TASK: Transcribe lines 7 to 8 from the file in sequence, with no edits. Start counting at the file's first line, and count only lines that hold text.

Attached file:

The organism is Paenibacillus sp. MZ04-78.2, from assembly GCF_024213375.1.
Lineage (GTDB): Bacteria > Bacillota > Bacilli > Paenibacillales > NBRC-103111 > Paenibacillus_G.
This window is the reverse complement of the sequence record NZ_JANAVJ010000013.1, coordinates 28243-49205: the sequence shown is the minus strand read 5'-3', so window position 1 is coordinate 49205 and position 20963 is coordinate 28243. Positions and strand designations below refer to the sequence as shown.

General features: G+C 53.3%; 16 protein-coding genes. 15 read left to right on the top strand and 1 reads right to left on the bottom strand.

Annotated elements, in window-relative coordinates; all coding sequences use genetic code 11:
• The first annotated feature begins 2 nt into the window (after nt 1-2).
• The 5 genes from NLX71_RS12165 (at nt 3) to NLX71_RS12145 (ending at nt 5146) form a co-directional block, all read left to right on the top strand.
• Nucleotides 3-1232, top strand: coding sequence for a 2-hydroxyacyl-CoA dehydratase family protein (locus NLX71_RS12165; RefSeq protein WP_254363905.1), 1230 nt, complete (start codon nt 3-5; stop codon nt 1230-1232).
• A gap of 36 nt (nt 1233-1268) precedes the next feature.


• The 5 genes from NLX71_RS12165 (at nt 3) to NLX71_RS12145 (ending at nt 5146) form a co-directional block, all read left to right on the top strand.
• Nucleotides 3-1232, top strand: coding sequence for a 2-hydroxyacyl-CoA dehydratase family protein (locus NLX71_RS12165; RefSeq protein WP_254363905.1), 1230 nt, complete (start codon nt 3-5; stop codon nt 1230-1232).